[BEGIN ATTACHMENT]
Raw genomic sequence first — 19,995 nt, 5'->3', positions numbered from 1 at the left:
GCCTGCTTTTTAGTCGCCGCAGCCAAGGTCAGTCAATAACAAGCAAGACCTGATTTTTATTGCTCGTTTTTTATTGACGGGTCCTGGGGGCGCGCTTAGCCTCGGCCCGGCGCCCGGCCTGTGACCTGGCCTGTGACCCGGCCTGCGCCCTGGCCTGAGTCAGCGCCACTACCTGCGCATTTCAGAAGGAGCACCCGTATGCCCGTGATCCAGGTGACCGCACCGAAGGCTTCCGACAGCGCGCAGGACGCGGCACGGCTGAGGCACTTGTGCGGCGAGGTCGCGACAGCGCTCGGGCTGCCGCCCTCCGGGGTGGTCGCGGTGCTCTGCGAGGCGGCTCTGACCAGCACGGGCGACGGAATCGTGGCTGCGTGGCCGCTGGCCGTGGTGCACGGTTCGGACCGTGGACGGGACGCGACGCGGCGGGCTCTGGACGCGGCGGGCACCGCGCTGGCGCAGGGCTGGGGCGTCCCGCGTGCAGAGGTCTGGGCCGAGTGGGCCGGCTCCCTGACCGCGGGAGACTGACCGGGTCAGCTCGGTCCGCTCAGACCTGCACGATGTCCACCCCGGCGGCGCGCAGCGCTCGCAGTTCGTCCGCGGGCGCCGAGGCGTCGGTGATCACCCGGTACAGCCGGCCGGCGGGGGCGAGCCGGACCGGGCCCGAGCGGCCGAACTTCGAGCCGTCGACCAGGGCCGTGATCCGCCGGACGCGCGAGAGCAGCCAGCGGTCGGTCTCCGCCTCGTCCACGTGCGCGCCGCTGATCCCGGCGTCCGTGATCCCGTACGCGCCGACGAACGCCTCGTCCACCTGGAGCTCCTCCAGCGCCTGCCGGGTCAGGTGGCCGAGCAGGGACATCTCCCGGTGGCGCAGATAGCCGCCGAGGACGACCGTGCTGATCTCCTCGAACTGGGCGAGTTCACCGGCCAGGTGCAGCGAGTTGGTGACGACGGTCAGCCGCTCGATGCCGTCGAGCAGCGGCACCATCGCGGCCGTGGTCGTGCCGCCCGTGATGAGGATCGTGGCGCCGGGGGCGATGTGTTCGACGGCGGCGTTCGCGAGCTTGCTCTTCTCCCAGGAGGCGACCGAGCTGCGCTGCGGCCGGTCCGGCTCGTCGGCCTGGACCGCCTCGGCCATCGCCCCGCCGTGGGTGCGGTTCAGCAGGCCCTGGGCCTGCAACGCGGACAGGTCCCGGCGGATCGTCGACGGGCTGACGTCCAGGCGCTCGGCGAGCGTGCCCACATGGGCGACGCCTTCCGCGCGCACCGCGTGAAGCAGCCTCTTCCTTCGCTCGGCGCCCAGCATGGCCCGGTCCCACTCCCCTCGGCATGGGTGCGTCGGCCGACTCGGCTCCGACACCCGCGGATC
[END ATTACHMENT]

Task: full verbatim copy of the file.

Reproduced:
Raw genomic sequence first — 19,995 nt, 5'->3', positions numbered from 1 at the left:
GCCTGCTTTTTAGTCGCCGCAGCCAAGGTCAGTCAATAACAAGCAAGACCTGATTTTTATTGCTCGTTTTTTATTGACGGGTCCTGGGGGCGCGCTTAGCCTCGGCCCGGCGCCCGGCCTGTGACCTGGCCTGTGACCCGGCCTGCGCCCTGGCCTGAGTCAGCGCCACTACCTGCGCATTTCAGAAGGAGCACCCGTATGCCCGTGATCCAGGTGACCGCACCGAAGGCTTCCGACAGCGCGCAGGACGCGGCACGGCTGAGGCACTTGTGCGGCGAGGTCGCGACAGCGCTCGGGCTGCCGCCCTCCGGGGTGGTCGCGGTGCTCTGCGAGGCGGCTCTGACCAGCACGGGCGACGGAATCGTGGCTGCGTGGCCGCTGGCCGTGGTGCACGGTTCGGACCGTGGACGGGACGCGACGCGGCGGGCTCTGGACGCGGCGGGCACCGCGCTGGCGCAGGGCTGGGGCGTCCCGCGTGCAGAGGTCTGGGCCGAGTGGGCCGGCTCCCTGACCGCGGGAGACTGACCGGGTCAGCTCGGTCCGCTCAGACCTGCACGATGTCCACCCCGGCGGCGCGCAGCGCTCGCAGTTCGTCCGCGGGCGCCGAGGCGTCGGTGATCACCCGGTACAGCCGGCCGGCGGGGGCGAGCCGGACCGGGCCCGAGCGGCCGAACTTCGAGCCGTCGACCAGGGCCGTGATCCGCCGGACGCGCGAGAGCAGCCAGCGGTCGGTCTCCGCCTCGTCCACGTGCGCGCCGCTGATCCCGGCGTCCGTGATCCCGTACGCGCCGACGAACGCCTCGTCCACCTGGAGCTCCTCCAGCGCCTGCCGGGTCAGGTGGCCGAGCAGGGACATCTCCCGGTGGCGCAGATAGCCGCCGAGGACGACCGTGCTGATCTCCTCGAACTGGGCGAGTTCACCGGCCAGGTGCAGCGAGTTGGTGACGACGGTCAGCCGCTCGATGCCGTCGAGCAGCGGCACCATCGCGGCCGTGGTCGTGCCGCCCGTGATGAGGATCGTGGCGCCGGGGGCGATGTGTTCGACGGCGGCGTTCGCGAGCTTGCTCTTCTCCCAGGAGGCGACCGAGCTGCGCTGCGGCCGGTCCGGCTCGTCGGCCTGGACCGCCTCGGCCATCGCCCCGCCGTGGGTGCGGTTCAGCAGGCCCTGGGCCTGCAACGCGGACAGGTCCCGGCGGATCGTCGACGGGCTGACGTCCAGGCGCTCGGCGAGCGTGCCCACATGGGCGACGCCTTCCGCGCGCACCGCGTGAAGCAGCCTCTTCCTTCGCTCGGCGCCCAGCATGGCCCGGTCCCACTCCCCTCGGCATGGGTGCGTCGGCCGACTCGGCTCCGACACCCGCGGATC